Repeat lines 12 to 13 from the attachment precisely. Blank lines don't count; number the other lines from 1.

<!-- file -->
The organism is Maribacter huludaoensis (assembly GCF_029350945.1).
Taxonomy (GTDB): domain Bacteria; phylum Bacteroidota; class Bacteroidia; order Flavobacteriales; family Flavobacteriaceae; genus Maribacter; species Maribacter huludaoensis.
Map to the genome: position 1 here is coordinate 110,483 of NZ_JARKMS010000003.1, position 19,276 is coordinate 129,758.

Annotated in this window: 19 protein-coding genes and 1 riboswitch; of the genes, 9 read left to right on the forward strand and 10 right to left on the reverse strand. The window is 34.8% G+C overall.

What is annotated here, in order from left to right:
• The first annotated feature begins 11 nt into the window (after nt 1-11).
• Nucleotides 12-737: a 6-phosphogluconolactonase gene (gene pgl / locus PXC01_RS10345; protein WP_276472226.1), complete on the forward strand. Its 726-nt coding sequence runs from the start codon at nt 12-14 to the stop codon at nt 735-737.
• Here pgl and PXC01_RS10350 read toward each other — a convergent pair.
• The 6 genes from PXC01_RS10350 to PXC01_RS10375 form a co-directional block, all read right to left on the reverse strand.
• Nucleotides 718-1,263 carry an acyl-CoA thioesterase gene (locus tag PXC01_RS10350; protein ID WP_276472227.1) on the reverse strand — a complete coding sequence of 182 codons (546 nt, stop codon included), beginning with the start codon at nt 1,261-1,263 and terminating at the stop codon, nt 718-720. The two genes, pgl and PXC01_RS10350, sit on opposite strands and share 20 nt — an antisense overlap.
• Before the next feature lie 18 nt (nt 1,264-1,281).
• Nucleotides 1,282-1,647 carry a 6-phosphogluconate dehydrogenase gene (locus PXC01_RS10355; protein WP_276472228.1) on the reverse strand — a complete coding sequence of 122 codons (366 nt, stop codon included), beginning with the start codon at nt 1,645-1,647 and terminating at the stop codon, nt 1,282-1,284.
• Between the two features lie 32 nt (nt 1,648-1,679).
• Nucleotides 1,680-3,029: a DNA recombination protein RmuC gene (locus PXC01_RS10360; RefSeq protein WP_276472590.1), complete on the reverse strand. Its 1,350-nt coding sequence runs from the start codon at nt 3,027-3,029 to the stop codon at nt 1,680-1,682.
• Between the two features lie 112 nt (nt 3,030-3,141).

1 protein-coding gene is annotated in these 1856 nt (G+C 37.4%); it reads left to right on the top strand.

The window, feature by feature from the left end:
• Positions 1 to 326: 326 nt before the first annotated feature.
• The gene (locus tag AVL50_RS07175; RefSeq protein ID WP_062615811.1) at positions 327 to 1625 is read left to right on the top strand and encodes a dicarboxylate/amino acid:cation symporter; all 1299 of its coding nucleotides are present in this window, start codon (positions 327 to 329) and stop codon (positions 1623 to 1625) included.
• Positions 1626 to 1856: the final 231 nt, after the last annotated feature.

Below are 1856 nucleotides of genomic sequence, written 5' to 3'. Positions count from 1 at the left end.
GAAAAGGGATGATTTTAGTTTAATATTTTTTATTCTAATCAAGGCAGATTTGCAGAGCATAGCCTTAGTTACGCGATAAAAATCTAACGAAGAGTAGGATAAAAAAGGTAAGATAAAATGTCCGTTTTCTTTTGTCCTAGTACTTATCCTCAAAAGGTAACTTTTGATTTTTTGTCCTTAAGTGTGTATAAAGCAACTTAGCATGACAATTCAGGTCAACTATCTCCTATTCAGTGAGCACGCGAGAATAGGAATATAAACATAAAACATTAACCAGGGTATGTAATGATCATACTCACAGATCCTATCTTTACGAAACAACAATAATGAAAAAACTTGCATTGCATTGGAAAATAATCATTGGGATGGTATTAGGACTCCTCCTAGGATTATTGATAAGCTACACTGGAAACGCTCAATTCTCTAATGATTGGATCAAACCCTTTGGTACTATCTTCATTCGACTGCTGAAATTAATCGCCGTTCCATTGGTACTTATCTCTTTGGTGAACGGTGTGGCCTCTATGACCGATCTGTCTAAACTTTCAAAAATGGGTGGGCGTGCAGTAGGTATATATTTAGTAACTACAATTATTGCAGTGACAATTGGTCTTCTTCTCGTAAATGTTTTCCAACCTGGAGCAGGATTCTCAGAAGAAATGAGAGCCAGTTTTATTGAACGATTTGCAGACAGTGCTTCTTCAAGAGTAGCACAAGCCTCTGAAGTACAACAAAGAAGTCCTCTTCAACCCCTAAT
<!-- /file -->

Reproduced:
• Nucleotides 1,282-1,647 carry a 6-phosphogluconate dehydrogenase gene (locus PXC01_RS10355; protein WP_276472228.1) on the reverse strand — a complete coding sequence of 122 codons (366 nt, stop codon included), beginning with the start codon at nt 1,645-1,647 and terminating at the stop codon, nt 1,282-1,284.
• Between the two features lie 32 nt (nt 1,648-1,679).